Hokkaido's old-style houses are stand in Yubari city. Photograph:( AFP )
People aged 65 or older accounted for 27.2 per cent of the total population, the highest ratio on record.
Japan, the land of rising sun, is facing a peculiar problem: Abandoned houses that have been left vacant as the nation's population grays and its growth shrinks.
So, the Shinzo Abe government has come up with a novel idea to make use of the pieces of property: Give them away at discounted price, or even better, for free.
Reports in many publications in Japan say that many such homes - known as 'akiya' - have been listed for sale on online databases. Some of these properties are even listed as "gratis transfer" (or free).
Most of these houses are in the countryside and belong to families which have moved to urban centres and have no use for such properties. According to a 2013 government report, more than 8 million properties across Japan are unoccupied.
Japan already faces a huge demographic problem in the form of ageing population. In 1980 in Japan, only one in 50 men had never been married by the age of 50 and one in 22 women. That ratio is now one in four and one in seven respectively.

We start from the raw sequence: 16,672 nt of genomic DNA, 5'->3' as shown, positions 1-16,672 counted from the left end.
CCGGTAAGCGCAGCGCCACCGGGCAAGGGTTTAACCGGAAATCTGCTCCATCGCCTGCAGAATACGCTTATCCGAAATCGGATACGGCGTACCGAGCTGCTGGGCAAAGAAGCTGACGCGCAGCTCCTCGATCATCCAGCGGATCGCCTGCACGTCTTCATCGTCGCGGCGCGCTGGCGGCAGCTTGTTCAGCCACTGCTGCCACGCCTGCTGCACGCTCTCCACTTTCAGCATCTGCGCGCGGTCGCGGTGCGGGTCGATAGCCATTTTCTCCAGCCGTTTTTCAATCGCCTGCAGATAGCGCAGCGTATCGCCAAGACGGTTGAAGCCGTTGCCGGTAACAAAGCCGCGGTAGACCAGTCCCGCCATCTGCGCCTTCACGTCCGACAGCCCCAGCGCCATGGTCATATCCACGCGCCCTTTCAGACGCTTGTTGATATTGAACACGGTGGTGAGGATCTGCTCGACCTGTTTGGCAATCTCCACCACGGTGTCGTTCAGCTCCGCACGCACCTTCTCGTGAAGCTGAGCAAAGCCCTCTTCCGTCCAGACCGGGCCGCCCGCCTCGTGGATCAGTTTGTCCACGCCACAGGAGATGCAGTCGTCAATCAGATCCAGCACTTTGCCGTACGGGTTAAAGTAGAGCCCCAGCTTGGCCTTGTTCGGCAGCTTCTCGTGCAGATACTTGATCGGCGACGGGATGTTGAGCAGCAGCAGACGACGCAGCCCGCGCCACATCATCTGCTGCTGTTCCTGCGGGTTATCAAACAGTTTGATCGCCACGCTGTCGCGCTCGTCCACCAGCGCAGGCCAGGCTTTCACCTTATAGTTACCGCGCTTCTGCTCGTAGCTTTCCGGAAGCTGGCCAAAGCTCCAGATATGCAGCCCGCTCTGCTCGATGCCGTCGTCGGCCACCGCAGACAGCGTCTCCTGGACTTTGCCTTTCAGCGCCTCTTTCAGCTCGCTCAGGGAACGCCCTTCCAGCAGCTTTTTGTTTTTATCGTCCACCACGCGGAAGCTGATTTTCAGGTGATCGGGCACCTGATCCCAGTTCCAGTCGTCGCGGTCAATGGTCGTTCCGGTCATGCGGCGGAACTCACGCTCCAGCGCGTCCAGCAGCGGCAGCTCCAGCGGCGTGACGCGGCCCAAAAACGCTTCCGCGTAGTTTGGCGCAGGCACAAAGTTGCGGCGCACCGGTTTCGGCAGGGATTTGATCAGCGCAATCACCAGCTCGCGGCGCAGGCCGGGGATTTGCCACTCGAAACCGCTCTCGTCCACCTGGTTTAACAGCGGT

The country's population, excluding resident foreigners, fell last year at its fastest pace since comparable figures were kept in 1968, highlighting the demographic challenge to economic growth. As of January 1, 2017, the number of Japanese people fell by a record 308,084 from a year earlier to 125,583,658, marking the eighth consecutive year of declines, according to government data.
The number of births fell 2.9 per cent from the previous year ago to 981,202, the lowest since comparable data became available in 1974.
People aged 65 or older accounted for 27.2 per cent of the total population, the highest ratio on record, while the ratio of those aged 14 or younger fell to a record low of 12.7 per cent, the data showed.
Ageing Japan is reluctantly attempting to prise open its doors to migrant workers as it battles serious labour shortages, raising the hackles of conservatives worried about mass immigration.
Although Japan has long acknowledged the need to bolster its shrinking workforce, it has so far made only grudging efforts to open up its labour market which have failed to meet its needs.
Now premier Shinzo Abe's government wants to open the door to foreign blue-collar workers as early as April 2019, granting visas for up to five years to those employed in industries facing chronic shortages such as agriculture, nursing and construction.
Workers armed with more advanced skills and Japanese language proficiency would be able to extend their visas and bring over family members - an unprecedented relaxation of immigration rules that has sparked alarm among conservatives, including some within Abe's own party.
(With inputs from agencies)